Have you considered keeping all your savings in one account and simply tracking the various goals in a spreadsheet? Have a look at how to use Savings Pockets to simplify your life.

How to start?

The best way to start anything is just to start! You don’t need to have enough money or know exactly what you’re doing before you start; just make the conscious decision. A few guidelines though would be:-

  1. Decide on your number. How much would you like to have saved in this fund?
  2. Decide which bank account to save it in – investigate the options but remember to keep your life (and admin) as simple as possible.
  3. Create a budget if you haven’t already.
  4. Set yourself a goal to save the necessary funds.

Once you have started you will see that circumstances may change, or you may need to use your fund sooner than expected. That is all fine, just relook at this often and be sure to be working towards this.

Manage your credit card spending

Managing your credit card spend and keeping it within your monthly budget can be a bit tricky. The reason is that we budget for a calendar month, but our credit card statement generally happens at a random mid-month date. My credit card statement cycle is from the 8th of each month to the 8th of the next, but my payment must always be made by the 3rd. Now that’s just confusing!

It would make so much more sense if the statement cycle just ran over a normal month so that we could easily track our spending. But this way, the banks keep us confused and we just keep spending money never really being in control.

Let’s take a closer look at the issue and I’ll show you how to stay in control with just a very simple calculation. It will just take a few minutes of admin and a weekly checkup on your statement to make sure you know what’s happening.

Step 1:

Make sure that you can easily access your statement whenever you want. You can probably do this online, via an app or possibly even some texting service. However you do it, be sure that you’re set up as you will want to check your balance weekly.

Step 2:

  • Set a few reminders on your phone
  • 1st of every month – check your balance
  • Set up a monthly reminder to pay your card balance on the same date each month
  • Set reminders for the 7th, 14th, 21st and 28th to just check-up on your balance (it will soon become a natural habit to do this, but reminders will help in the beginning)

Step 3:

Create a spreadsheet similar to this. My calculations assume that I make a payment near the end of each month, so you must just take into account when you make a payment.

Manage CC
Zoom in if you can’t read the notes

You need to know what the starting balance on your account is. This is how much money you can spend. Then, enter the amount that you budgeted for your credit card spend.

The payment due amount will only be known later in the month, and the real final balance obviously only at the end of the month.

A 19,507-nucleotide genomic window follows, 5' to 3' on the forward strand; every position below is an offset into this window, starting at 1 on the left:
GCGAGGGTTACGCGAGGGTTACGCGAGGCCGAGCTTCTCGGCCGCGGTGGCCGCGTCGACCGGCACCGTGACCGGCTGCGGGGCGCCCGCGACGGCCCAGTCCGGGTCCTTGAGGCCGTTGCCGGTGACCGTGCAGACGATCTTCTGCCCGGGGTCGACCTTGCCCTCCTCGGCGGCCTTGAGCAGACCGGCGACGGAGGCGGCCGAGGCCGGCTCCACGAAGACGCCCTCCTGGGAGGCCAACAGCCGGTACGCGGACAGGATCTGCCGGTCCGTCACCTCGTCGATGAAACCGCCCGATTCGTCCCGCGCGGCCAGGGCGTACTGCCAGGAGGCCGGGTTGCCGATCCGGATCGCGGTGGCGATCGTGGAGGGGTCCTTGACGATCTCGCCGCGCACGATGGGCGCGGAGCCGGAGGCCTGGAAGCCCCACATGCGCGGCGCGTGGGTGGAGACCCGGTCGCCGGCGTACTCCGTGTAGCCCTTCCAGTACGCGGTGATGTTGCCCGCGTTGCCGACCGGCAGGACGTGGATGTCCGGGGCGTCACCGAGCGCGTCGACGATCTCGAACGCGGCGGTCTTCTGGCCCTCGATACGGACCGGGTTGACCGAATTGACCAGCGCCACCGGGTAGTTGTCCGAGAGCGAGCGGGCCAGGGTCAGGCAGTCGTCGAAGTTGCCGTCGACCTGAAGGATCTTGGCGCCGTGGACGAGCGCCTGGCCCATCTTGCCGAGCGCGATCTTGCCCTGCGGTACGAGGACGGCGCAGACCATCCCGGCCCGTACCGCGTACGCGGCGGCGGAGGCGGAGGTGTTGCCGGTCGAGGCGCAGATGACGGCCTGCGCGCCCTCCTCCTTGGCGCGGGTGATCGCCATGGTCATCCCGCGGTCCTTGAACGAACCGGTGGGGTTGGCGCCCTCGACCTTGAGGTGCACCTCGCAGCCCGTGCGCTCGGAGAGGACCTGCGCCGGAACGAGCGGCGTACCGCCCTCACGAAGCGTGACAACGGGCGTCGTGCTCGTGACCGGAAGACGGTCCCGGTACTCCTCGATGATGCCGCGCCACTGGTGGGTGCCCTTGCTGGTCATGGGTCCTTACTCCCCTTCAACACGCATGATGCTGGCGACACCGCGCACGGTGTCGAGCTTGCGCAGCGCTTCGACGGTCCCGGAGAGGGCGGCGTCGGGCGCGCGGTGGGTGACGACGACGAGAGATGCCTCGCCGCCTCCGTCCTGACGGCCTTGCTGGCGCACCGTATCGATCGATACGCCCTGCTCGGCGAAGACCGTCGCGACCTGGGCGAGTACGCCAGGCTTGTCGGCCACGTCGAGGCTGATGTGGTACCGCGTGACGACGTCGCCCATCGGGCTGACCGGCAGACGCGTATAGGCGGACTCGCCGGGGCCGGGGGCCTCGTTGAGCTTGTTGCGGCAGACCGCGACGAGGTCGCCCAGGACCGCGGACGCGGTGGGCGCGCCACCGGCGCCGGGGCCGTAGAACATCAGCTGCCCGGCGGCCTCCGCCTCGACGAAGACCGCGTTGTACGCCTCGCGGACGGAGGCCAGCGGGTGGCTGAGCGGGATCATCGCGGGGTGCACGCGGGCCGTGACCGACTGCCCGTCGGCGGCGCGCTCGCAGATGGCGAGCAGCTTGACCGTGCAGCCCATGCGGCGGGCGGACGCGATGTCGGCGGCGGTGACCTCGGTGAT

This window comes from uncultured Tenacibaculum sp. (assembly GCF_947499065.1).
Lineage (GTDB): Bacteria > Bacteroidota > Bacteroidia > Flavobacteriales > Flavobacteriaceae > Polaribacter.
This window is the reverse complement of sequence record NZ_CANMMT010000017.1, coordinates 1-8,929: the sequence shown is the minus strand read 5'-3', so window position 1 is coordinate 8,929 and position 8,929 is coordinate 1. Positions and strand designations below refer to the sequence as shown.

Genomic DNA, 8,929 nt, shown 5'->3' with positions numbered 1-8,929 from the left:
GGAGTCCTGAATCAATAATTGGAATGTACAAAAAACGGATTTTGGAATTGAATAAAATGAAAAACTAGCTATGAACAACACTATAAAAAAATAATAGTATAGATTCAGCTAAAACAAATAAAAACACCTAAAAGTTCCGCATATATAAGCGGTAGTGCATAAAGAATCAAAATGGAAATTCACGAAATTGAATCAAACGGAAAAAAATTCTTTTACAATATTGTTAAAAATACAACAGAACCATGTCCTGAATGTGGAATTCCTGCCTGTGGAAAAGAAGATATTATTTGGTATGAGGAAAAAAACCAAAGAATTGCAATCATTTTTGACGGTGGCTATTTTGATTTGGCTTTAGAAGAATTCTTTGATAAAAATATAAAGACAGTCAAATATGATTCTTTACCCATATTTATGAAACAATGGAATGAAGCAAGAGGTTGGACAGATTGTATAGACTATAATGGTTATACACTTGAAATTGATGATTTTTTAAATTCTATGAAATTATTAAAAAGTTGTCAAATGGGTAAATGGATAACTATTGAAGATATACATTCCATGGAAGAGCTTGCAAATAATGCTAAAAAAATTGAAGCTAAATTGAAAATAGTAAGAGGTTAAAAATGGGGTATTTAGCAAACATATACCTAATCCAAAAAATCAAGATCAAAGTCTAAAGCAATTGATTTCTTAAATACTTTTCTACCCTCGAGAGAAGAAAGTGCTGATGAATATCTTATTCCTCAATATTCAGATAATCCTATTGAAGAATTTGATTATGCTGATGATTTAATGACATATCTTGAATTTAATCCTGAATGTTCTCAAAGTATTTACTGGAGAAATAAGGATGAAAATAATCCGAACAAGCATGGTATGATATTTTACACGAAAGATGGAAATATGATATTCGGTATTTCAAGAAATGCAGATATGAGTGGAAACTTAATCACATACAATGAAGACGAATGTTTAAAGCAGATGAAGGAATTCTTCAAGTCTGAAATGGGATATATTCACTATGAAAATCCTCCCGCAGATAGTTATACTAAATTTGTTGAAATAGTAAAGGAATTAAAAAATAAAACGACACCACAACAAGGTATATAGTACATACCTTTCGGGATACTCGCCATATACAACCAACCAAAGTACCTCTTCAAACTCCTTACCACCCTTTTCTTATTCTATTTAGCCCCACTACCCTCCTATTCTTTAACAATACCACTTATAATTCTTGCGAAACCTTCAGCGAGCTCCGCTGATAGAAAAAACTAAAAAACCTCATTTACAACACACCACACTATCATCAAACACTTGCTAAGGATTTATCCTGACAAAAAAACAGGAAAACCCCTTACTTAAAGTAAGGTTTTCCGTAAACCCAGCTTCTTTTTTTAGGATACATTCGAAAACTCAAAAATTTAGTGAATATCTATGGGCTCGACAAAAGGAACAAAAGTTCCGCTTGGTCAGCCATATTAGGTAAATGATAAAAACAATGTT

Because my monthly payment happens near the end of the month, my weekly check-points are simply the opening balance less a quarter of my budgeted spending. These figures are just rough estimates to what my account balance should be and if there is a major discrepancy I can always look at the transaction details.

The Predicted Month end balance is the Starting Balance less spending plus the payment made into the account.

All it takes to track your spending is a weekly check-up of your balance to see that you are on track.

Don’t let the banks mid-month statements confuse you, take charge of your money!

Budget by payment forms

As with your simple budget, there is no generic solution to understanding how you spend your money. We all have different spending habits and ways that we understand our money.

Something I find useful though is to know how much money is spent via automatic payments from my account, how much money I spend as Cash, and how much on my Credit Card. You of course may have multiple credit cards or store cards and if that’s the case it will be very difficult (if not impossible) to budget spending per card. If you have multiple cards then you really need to ask yourself whether you need them all, and if not, start cancelling them. One tip I can give with absolute confidence is that if you want to be in control of your money, you need to keep things simple!

Basic Budget 2

In this example I have simply indicated which categories are paid via Automated Electronic payment, by Cash & by my single Credit Card. In reality, your spending will never be exact, and unplanned things happen. That is fine, as long as you know what your plan is, and can identify where and why things have changed.

The advantage with categorizing spending by type is that you can actually draw the cash you need for the month upfront and you can also keep track of your credit card expenses as you know what is budgeted for your card. When doing this exercise though, have a look at the advantages of using cash and consider using cash for more of your spending.